However all sufferers may find pain to become severe in a short period of time during a TMJ disorder flare up. The good news is that when the jaw disfunction is resolved, the change in circulating estrogen levels no longer triggers the facial pain symptoms. This can be linked to the cause of the pain which may occur due to a number of different conditions being present. In most cases of TMD related facial pain, there is an extra-articular dysfunction such as a misaligned jaw, bad bit or muscle tension or an intra-articular dysfunction in the jaw such as a worn articular disc or arthritis in the TMJ. A neuromuscular dentist with proper training and tools can properly assess the cause and recommend the proper treatment.
Characteristics of TMJ Facial Pain:
- The pain can vary from a dull ache to an exquisitely sharp pain.
- It can be continuous or intermittent.
- Usually the pain is localized to one side and not bilateral. It is rare that pain is bilateral meaning equal in both sides of the jaw.
- It can be temporary or last many years.
- The defining feature of the TMD pain is that it gets aggravated by all functions like clenching, grinding, eating, yawning. Chewing of hard or tough food is very painful.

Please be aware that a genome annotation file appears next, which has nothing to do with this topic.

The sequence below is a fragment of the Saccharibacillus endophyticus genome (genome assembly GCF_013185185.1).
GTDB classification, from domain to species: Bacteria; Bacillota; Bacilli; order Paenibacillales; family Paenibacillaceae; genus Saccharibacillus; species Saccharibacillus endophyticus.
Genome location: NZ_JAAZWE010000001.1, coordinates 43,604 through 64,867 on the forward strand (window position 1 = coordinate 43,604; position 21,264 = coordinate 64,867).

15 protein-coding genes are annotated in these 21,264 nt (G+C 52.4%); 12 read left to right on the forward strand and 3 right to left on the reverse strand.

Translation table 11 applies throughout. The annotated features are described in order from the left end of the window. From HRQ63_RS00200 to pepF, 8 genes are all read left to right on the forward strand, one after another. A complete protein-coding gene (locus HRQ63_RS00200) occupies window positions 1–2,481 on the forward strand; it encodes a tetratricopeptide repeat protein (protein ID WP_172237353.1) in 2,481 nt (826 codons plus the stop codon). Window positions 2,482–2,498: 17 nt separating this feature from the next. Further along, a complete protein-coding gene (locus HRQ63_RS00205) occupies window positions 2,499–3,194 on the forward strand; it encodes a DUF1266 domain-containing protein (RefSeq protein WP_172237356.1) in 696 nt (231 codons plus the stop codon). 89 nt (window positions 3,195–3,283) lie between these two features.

- Upon waking, it is usually the worst because of Nocturnal Bruxism (grinding of teeth at night)
- It may be accompanied by other TMD symptoms. Crepitus or clicking or popping, limited jaw movement, migraines and lock jaw are common symptoms that will accompany a radiating TMJ facial pain.
Treating TMJ Disorder Facial Pain:
TMD is the second most frequent cause of orofacial pain after dental pain and can become quite difficult to manage. Many doctors including ENT(Ear, Nose and Throat) specialists, chiropractors and general dentists that aren’t trained in proper TMD diagnosis may misdiagnose the cause of the pain and prescribe medications to mask the orofacial pain symptoms and over treat or not effect the root cause.
It is very important to consult a properly trained professional such as a TMJ dentist or neuromuscular dentist before going on a course of pain relieving narcotics or muscle relaxers. There are considerable side affects to this option which may be avoidable. The same should be weighed with the option of surgery which is not necessary for many patients. A neuromuscular dentist such as those found at Leading Dentists will have the training and the technology to find the unique cause of each patients complaint. Most often the effective treatment recommended will help the patient avoid addictive medications and surgeries. Their focus in many cases will be to initially stabilize and realign your bite so that the teeth, muscles, and joints all work together without strain. By doing this they may provide effective relief of TMJ facial pain symptoms and help patients to alleviate the condition with reduced side affects and faster recovery times.
To find a trained TMJ disorder dentist near you search here: